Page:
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Helpp homework ( I know there's a section for it, but I don't understand how to post)

  • Thread starter MeghanReid
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1. A man is driving his new sports car at 120km/h while a girl is parked at a red light. At the moment the man passes the girl, the light turns green and the girl pulls away at the same time as the man passes. The girl accelerates at 45km/h.

A) How long will it take the girl to catch the man?
B) How far will the girl have to travel to catch the man?

2. A women is 0.056 km ahead of a man in a race. The women is jogging at a constant rate of 3 m/s while the man is jogging 2.3 m/s until he decides to catch up to the women and accelerates at 1.2 m/s.

A) How far does the man have to travel to catch up to the women?

Please help. I don't understand these at all.
 

Simon Bridge

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Re: Helpp homework ( I know there's a section for it, but I don't understand how to p

The girl accelerates at 45km/h
That is not an acceleration.

The way to do this is draw the speed-time graph.
Since the girl starts at rest, the graph will be a triangle.
The slope of the line is the acceleration. a=v/T (rise over run)
The area under the graph is the distance. d=vT/2 (area of a triangle)

same with the next one - draw the graph. This time it is not a triangle because the man starts at speed.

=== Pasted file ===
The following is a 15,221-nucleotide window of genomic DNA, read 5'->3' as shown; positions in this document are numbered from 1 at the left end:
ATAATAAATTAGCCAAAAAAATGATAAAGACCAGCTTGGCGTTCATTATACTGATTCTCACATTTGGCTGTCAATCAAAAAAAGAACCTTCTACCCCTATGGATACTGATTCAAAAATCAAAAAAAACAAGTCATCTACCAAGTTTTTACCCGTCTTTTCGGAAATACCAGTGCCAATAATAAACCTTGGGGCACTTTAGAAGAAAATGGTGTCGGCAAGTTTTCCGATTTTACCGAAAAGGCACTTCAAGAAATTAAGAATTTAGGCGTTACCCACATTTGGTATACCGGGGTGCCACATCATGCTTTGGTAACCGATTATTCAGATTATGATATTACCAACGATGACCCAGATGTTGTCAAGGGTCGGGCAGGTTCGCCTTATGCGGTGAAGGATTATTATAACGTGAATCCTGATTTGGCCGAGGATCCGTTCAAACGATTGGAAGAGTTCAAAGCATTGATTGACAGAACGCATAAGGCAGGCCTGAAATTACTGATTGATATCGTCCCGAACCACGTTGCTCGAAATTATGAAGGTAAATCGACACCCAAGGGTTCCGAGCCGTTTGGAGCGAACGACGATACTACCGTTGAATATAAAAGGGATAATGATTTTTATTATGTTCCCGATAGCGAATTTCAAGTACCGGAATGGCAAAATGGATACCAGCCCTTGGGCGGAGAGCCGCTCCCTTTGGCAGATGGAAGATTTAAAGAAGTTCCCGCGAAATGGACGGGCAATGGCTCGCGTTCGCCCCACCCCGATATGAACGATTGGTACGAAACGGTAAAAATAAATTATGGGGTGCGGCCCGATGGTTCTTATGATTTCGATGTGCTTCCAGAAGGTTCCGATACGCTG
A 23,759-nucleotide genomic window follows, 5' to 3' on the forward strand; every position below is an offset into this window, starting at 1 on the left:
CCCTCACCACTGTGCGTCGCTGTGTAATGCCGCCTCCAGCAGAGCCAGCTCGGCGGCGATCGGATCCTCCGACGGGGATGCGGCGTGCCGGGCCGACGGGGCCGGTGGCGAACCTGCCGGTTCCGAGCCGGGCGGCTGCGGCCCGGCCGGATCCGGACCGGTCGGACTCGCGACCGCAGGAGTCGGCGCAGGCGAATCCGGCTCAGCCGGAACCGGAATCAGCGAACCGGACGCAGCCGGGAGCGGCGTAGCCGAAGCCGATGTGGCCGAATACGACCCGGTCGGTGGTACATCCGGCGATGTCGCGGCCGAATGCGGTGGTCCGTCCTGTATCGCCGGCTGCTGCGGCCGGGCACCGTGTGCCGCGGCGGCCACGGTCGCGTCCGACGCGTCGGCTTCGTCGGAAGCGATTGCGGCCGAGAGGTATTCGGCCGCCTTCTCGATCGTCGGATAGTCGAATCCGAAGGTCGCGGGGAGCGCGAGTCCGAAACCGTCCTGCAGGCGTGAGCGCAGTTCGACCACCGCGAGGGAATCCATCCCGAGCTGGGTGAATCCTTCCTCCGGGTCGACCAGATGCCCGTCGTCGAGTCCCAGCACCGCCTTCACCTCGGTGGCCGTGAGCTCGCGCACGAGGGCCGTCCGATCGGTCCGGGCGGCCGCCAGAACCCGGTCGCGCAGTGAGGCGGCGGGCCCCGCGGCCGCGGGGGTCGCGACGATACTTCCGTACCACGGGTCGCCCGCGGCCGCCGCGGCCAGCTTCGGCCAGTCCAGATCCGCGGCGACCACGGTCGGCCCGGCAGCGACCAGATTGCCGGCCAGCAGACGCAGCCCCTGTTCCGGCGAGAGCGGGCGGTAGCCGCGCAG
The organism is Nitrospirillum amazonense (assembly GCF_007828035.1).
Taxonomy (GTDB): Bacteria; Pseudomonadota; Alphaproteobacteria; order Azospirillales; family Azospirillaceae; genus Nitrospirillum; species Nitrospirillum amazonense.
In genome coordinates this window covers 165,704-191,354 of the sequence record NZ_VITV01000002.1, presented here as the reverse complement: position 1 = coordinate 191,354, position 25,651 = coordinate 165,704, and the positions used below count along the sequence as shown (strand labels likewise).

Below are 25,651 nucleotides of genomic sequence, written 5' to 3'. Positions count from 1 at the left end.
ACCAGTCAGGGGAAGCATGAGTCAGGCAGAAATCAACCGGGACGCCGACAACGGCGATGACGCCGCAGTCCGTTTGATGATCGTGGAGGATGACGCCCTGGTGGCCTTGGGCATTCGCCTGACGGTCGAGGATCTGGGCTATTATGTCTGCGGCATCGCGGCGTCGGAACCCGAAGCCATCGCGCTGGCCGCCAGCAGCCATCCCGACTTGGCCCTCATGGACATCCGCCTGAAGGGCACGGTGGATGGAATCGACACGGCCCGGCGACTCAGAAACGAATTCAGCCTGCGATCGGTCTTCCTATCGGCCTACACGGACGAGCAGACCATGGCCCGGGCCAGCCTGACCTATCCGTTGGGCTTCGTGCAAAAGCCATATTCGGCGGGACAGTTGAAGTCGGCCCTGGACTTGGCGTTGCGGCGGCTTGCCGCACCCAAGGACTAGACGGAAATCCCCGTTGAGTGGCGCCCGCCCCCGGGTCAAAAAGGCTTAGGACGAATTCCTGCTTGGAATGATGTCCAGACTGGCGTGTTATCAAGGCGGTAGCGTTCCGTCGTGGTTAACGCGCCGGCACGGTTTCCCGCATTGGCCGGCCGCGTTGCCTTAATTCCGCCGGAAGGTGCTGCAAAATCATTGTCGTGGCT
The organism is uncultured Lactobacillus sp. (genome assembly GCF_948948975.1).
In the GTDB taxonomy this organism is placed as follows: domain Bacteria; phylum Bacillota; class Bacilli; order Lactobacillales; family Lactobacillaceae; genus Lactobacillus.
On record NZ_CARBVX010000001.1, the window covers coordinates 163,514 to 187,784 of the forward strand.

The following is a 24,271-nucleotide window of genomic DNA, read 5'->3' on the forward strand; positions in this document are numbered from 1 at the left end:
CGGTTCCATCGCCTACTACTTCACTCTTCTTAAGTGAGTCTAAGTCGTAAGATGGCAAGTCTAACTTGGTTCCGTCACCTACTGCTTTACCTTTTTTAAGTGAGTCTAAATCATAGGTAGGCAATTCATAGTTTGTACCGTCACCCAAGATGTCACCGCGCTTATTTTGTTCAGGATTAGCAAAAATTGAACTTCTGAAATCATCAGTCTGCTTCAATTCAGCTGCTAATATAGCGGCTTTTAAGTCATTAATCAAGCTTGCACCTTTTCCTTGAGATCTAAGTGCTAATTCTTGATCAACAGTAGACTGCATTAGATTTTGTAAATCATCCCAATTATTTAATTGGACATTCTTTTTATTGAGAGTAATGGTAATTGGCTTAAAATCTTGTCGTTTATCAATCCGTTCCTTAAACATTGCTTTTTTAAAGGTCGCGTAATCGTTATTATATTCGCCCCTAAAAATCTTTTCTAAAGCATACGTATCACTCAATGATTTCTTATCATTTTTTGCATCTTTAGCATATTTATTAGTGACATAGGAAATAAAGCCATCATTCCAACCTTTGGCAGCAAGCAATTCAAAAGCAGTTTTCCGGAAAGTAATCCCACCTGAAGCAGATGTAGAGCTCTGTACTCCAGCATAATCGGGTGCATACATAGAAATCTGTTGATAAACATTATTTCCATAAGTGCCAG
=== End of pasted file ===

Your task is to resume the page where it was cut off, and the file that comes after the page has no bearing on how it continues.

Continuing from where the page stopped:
Re: Helpp homework ( I know there's a section for it, but I don't understand how to p

I can't draw a speed time graph because I don't know the time. That's part of what I have to find in the question. I know I have to use the formulas to solve it and "compare" the two people and stuff, but I dont know how to do so.
 

Simon Bridge

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Re: Helpp homework ( I know there's a section for it, but I don't understand how to p

Mark a point on the t axis and label it T.
When you need to put a time in the equations for slope and area, just write T.

say the girl starts out at v=0, and end up at v=120kmph, and does this in some time T.
so on the graph, mark off 120 on v axis and just pick a spot for T on the t axis.
draw a line from (0,0) to (T,120).

now you have a triangle with one unknown side.

the acceleration is the slope of the line
45=120/T (rise over run get it?) so no-brainer: T=120/45

(still need the proper units for that acceleration - 45kmph/s is quite impressive. 0-100 in just over 2 seconds.)

the distance is the area under the graph - half the base times the height because it is a triangle:

d=120T/2 ... and you've just worked out T :)

the beauty of this method is you have no confusing kinematic equations to memorize.

Of course - for the girl to catch the man, you need the time where the displacements are equal.
This means the girl can't just stop at 120 - she's still behind.

The trick is to find the T so that the mans distance and the girls distance are the same.
So you need the mans v-t graph too.

The girl is still:
dg=vT/2

you don't know the final speed - but you do know:
45=v/T which is v=45T so

dg = (12.5)T^2

the man's graph is just a rectangle of height 120 and length T (same T as the girl).
dm=120T

since his line is flat:
am=0

the two distances are the same when dg=dm => (12.5)T^2 = 120T
which is a quadratic equation. Solve for T.

(there's a shortcut - vg=2vm ... can you see why?)
 
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Re: Helpp homework ( I know there's a section for it, but I don't understand how to p

Okay thank you. I figured it out (: